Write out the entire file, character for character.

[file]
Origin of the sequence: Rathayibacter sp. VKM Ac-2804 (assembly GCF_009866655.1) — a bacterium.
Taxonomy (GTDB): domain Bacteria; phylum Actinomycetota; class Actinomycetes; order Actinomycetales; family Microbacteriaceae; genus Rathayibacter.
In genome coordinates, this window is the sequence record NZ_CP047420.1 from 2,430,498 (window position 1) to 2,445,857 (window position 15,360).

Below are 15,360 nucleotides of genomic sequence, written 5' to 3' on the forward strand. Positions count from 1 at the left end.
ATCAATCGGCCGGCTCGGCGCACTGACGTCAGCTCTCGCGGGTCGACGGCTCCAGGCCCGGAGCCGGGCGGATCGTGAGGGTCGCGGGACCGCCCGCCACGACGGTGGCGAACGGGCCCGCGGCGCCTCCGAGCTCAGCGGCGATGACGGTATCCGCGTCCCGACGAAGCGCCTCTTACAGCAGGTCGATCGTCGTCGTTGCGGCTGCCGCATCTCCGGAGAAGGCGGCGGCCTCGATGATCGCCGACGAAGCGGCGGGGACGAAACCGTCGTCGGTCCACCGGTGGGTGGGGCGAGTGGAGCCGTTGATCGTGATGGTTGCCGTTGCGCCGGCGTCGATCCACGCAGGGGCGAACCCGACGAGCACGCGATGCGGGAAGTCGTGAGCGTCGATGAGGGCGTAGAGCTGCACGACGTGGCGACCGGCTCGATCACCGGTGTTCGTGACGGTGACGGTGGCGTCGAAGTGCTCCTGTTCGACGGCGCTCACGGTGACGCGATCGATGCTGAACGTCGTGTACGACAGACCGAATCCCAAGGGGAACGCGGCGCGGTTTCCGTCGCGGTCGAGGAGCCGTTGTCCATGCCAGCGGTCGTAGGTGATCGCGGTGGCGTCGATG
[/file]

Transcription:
Origin of the sequence: Rathayibacter sp. VKM Ac-2804 (assembly GCF_009866655.1) — a bacterium.
Taxonomy (GTDB): domain Bacteria; phylum Actinomycetota; class Actinomycetes; order Actinomycetales; family Microbacteriaceae; genus Rathayibacter.
In genome coordinates, this window is the sequence record NZ_CP047420.1 from 2,430,498 (window position 1) to 2,445,857 (window position 15,360).

Below are 15,360 nucleotides of genomic sequence, written 5' to 3' on the forward strand. Positions count from 1 at the left end.
ATCAATCGGCCGGCTCGGCGCACTGACGTCAGCTCTCGCGGGTCGACGGCTCCAGGCCCGGAGCCGGGCGGATCGTGAGGGTCGCGGGACCGCCCGCCACGACGGTGGCGAACGGGCCCGCGGCGCCTCCGAGCTCAGCGGCGATGACGGTATCCGCGTCCCGACGAAGCGCCTCTTACAGCAGGTCGATCGTCGTCGTTGCGGCTGCCGCATCTCCGGAGAAGGCGGCGGCCTCGATGATCGCCGACGAAGCGGCGGGGACGAAACCGTCGTCGGTCCACCGGTGGGTGGGGCGAGTGGAGCCGTTGATCGTGATGGTTGCCGTTGCGCCGGCGTCGATCCACGCAGGGGCGAACCCGACGAGCACGCGATGCGGGAAGTCGTGAGCGTCGATGAGGGCGTAGAGCTGCACGACGTGGCGACCGGCTCGATCACCGGTGTTCGTGACGGTGACGGTGGCGTCGAAGTGCTCCTGTTCGACGGCGCTCACGGTGACGCGATCGATGCTGAACGTCGTGTACGACAGACCGAATCCCAAGGGGAACGCGGCGCGGTTTCCGTCGCGGTCGAGGAGCCGTTGTCCATGCCAGCGGTCGTAGGTGATCGCGGTGGCGTCGATG